By Las Vegas Board Certified Divorce Attorney Vincent Mayo
Perhaps in no other state is the litigation of marital assets wasted through gambling as prevalent as in Nevada. Although not directly addressed, it is generally understood in Nevada that gambling can constitute a waste of marital property. In fact, NRS 125.150(1)(b) provides:
In granting a divorce, the court shall, to the extent practicable, make an equal disposition of the community property of the parties, except that the court may make an unequal disposition of the community property in such proportions as it deems just if the court finds a compelling reason to do so and sets forth in writing the reasons for making the unequal disposition.
There are two Nevada cases that elaborate on the definition of the compelling reason requirement. In the first, Lofgren v. Lofgren,112 Nev. 1282, 926P.2d 296 (1996), the Nevada Supreme Court identified one “compelling reason” for unequal disposition of community property as financial misconduct in the form of one party’s wasting or secreting of marital assets. In the second case, Putterman v. Putterman, 113 Nev. 606, 939 P.2d 1047 (1997), the Nevada Supreme Court stated that there existed other possible compelling reasons, such as negligent loss or destruction of community property and unauthorized gifts of community property. Although these cases do not specifically hold that gambling can constitute waste or address pre-separation misconduct, it is nevertheless implicit that “compelling reasons” can include gambling as an activity that typically involves a substantial loss of a spouse’s property.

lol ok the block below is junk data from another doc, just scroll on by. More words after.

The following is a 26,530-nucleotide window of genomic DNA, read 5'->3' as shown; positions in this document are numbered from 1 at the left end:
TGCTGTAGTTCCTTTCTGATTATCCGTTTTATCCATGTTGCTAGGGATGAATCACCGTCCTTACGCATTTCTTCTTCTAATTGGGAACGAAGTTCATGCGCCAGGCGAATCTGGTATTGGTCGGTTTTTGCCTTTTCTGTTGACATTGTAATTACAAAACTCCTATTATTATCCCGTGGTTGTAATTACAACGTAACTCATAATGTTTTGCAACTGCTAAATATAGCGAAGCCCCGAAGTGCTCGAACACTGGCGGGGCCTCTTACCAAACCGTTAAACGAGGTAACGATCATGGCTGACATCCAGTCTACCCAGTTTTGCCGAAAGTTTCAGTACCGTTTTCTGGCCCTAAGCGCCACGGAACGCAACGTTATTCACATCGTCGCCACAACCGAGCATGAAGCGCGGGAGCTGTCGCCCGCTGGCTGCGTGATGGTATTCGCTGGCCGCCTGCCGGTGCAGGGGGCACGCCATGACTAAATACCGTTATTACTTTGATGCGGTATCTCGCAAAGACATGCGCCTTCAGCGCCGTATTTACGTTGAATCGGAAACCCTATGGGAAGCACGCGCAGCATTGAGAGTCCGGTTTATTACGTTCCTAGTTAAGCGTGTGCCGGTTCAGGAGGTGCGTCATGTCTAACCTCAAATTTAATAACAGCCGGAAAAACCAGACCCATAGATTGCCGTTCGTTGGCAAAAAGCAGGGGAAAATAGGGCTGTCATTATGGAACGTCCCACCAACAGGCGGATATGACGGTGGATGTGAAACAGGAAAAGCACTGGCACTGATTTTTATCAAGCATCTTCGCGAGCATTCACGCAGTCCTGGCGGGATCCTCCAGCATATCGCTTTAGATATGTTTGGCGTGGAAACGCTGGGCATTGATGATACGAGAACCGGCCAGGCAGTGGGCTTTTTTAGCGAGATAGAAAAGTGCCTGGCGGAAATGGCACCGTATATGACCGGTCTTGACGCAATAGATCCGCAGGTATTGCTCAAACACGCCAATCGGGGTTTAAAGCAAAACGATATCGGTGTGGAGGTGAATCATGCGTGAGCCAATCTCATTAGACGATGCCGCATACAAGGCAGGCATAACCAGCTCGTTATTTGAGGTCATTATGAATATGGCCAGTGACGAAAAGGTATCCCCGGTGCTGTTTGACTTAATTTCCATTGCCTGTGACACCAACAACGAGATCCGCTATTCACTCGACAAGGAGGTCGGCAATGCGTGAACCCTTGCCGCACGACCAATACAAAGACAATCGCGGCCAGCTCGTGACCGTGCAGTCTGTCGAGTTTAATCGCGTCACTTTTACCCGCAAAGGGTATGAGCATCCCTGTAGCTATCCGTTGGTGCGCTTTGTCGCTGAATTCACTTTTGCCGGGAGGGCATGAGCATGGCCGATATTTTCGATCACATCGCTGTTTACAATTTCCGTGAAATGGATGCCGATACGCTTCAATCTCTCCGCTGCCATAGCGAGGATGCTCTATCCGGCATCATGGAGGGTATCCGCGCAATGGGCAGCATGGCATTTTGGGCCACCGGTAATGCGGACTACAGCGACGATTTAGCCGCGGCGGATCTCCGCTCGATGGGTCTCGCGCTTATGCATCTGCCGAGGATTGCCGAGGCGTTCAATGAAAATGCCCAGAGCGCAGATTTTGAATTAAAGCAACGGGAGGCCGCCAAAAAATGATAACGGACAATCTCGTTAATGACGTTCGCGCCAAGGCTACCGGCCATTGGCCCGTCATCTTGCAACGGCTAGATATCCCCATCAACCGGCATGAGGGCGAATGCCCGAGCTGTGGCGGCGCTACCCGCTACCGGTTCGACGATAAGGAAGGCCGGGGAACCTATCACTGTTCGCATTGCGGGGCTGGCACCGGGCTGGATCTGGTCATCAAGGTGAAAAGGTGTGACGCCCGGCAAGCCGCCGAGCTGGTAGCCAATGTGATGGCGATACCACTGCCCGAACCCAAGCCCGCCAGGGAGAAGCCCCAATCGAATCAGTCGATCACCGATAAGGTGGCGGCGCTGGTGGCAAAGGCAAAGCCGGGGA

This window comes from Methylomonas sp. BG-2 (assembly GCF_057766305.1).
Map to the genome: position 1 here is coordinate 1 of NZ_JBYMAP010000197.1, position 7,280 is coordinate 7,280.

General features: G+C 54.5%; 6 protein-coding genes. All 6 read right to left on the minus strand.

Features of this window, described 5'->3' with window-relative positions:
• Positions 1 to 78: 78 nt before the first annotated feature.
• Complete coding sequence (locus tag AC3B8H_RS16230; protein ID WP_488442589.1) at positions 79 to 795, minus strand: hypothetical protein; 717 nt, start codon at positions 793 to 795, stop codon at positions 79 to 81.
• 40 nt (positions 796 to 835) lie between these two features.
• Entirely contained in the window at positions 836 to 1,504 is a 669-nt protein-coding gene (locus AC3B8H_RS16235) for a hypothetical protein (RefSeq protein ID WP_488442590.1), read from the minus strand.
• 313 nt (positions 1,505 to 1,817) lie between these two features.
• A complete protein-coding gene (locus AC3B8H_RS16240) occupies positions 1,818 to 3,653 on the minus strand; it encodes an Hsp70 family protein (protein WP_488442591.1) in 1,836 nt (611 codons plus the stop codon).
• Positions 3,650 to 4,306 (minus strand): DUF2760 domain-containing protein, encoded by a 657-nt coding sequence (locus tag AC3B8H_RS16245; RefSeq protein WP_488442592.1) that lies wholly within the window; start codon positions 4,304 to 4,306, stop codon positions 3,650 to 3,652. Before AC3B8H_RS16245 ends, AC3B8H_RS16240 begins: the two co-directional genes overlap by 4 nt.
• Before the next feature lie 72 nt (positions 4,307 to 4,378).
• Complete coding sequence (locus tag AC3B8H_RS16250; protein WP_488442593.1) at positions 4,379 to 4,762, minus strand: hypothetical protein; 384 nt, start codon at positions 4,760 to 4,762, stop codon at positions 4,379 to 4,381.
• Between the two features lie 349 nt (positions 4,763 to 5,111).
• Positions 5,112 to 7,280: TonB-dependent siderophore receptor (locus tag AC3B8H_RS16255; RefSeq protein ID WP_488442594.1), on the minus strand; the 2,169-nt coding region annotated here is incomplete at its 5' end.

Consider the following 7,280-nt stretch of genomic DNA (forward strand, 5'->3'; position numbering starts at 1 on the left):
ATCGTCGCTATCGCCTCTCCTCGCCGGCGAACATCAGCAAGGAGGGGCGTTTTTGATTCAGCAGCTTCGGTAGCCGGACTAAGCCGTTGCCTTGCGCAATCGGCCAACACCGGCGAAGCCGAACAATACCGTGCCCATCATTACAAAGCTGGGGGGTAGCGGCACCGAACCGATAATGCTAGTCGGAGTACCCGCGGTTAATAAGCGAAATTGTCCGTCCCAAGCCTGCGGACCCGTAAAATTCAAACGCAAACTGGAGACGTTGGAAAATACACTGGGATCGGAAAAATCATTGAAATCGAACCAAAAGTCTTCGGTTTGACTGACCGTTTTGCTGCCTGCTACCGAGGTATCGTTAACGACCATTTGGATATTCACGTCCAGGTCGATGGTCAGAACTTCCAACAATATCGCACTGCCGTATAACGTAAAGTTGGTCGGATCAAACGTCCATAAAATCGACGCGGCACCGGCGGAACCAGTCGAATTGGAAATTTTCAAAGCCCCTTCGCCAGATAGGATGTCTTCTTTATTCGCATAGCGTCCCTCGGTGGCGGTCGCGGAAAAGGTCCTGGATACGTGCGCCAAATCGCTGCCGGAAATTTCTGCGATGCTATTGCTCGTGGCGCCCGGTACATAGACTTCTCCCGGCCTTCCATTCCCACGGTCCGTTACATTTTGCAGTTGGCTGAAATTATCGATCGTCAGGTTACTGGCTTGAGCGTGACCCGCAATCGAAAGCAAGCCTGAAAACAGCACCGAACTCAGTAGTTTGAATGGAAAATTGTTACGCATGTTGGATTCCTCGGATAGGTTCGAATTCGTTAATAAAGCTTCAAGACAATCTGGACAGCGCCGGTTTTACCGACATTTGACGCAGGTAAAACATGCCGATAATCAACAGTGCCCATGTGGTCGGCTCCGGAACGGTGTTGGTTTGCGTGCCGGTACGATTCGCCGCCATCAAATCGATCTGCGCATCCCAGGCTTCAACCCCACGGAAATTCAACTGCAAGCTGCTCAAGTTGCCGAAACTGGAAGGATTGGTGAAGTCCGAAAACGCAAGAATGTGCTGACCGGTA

Further, this position has been substantiated by rulings in other states. The Court of Appeals of Arizona held in Gutierrez v. Gutierrez, 193 Ariz. 343, 972 P.2d 676 (Ct. App. 1999), that a wife who was unaware of the fact her husband gambled and lost a portion of the parties’ retirement was entitled to reimbursement for half of the account. The Court of Appeals of Iowa also held in the case of In re Marriage of Bell, 576 N.W.2d 618 (Iowa Ct. App. 1998), cited by In re Marriage of Olson, 705 N.W. 312 (Iowa Sup. 2005), that when a spouse gambles with community property, without the knowledge of the other party, such an act constitutes waste. This principle has, to varying degrees, even been codified in some states:
[See Minn. Stat. Ann. §518.58 (1996); 750 Ill. Comp. Stat. 5/503(d) (West 2000); N.M. Stat. Ann. §40-3-9.1. (Michie 2005). See also Stremski v. Stremski, 1994 Minn. App. LEXIS 1042 (Minn. Ct. App. 1994) (Under Minn. Stat. §518.58, the trial court properly determined that funds that the husband used in gambling during the pendency of the proceedings were to be treated as if they still existed); Lehrer v. Lehrer, 2000 Minn. App. LEXIS 507 (Minn. Ct. App. 2000) (the trial court did not have to make equal division of marital property, but rather a “just and equitable” division, and in light of the facts that the wife incurred the debt by writing bad checks on a gambling spree and a separate credit card debt was assigned solely to the husband, the division was just and equitable); In re Marriage of Carter, 317 Ill. App.3d 546, 740 N.E.2d 82 (Ill. Ct. App. 2000)(in accordance with Illinois statute, in part defining gambling as a dissipation of marital assets for one spouse’s benefit or for a purpose unrelated to the marriage.]